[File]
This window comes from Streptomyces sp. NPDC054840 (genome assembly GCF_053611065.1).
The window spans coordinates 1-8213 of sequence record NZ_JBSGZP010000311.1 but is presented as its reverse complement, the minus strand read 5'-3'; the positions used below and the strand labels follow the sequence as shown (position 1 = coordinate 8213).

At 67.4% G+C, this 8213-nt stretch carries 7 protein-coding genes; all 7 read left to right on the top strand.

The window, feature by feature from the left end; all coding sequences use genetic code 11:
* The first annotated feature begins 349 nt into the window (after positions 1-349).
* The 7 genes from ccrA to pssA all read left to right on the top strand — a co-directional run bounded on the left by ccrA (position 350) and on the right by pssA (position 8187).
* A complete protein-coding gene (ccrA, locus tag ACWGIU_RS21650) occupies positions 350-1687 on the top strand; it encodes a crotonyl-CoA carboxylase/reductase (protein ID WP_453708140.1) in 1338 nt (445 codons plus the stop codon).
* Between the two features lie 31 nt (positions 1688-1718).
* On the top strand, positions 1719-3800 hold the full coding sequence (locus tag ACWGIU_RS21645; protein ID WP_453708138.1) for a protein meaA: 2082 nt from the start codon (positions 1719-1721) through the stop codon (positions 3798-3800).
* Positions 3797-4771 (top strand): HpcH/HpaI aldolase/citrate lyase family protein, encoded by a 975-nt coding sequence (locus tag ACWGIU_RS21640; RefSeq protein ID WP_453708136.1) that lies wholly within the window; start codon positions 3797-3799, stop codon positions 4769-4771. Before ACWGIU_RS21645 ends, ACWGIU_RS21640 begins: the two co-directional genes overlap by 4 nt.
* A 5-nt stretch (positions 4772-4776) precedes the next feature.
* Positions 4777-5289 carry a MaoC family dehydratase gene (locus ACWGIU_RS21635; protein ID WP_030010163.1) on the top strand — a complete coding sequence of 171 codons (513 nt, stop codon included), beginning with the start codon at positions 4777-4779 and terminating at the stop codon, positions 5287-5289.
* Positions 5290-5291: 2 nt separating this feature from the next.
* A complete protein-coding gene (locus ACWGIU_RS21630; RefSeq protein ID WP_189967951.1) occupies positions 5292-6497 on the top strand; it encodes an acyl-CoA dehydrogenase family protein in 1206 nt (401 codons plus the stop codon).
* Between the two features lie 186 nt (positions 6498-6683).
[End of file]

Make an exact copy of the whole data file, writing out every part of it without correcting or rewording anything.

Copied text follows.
This window comes from Streptomyces sp. NPDC054840 (genome assembly GCF_053611065.1).
The window spans coordinates 1-8213 of sequence record NZ_JBSGZP010000311.1 but is presented as its reverse complement, the minus strand read 5'-3'; the positions used below and the strand labels follow the sequence as shown (position 1 = coordinate 8213).

At 67.4% G+C, this 8213-nt stretch carries 7 protein-coding genes; all 7 read left to right on the top strand.

The window, feature by feature from the left end; all coding sequences use genetic code 11:
* The first annotated feature begins 349 nt into the window (after positions 1-349).
* The 7 genes from ccrA to pssA all read left to right on the top strand — a co-directional run bounded on the left by ccrA (position 350) and on the right by pssA (position 8187).
* A complete protein-coding gene (ccrA, locus tag ACWGIU_RS21650) occupies positions 350-1687 on the top strand; it encodes a crotonyl-CoA carboxylase/reductase (protein ID WP_453708140.1) in 1338 nt (445 codons plus the stop codon).
* Between the two features lie 31 nt (positions 1688-1718).
* On the top strand, positions 1719-3800 hold the full coding sequence (locus tag ACWGIU_RS21645; protein ID WP_453708138.1) for a protein meaA: 2082 nt from the start codon (positions 1719-1721) through the stop codon (positions 3798-3800).
* Positions 3797-4771 (top strand): HpcH/HpaI aldolase/citrate lyase family protein, encoded by a 975-nt coding sequence (locus tag ACWGIU_RS21640; RefSeq protein ID WP_453708136.1) that lies wholly within the window; start codon positions 3797-3799, stop codon positions 4769-4771. Before ACWGIU_RS21645 ends, ACWGIU_RS21640 begins: the two co-directional genes overlap by 4 nt.
* A 5-nt stretch (positions 4772-4776) precedes the next feature.
* Positions 4777-5289 carry a MaoC family dehydratase gene (locus ACWGIU_RS21635; protein ID WP_030010163.1) on the top strand — a complete coding sequence of 171 codons (513 nt, stop codon included), beginning with the start codon at positions 4777-4779 and terminating at the stop codon, positions 5287-5289.
* Positions 5290-5291: 2 nt separating this feature from the next.
* A complete protein-coding gene (locus ACWGIU_RS21630; RefSeq protein ID WP_189967951.1) occupies positions 5292-6497 on the top strand; it encodes an acyl-CoA dehydrogenase family protein in 1206 nt (401 codons plus the stop codon).
* Between the two features lie 186 nt (positions 6498-6683).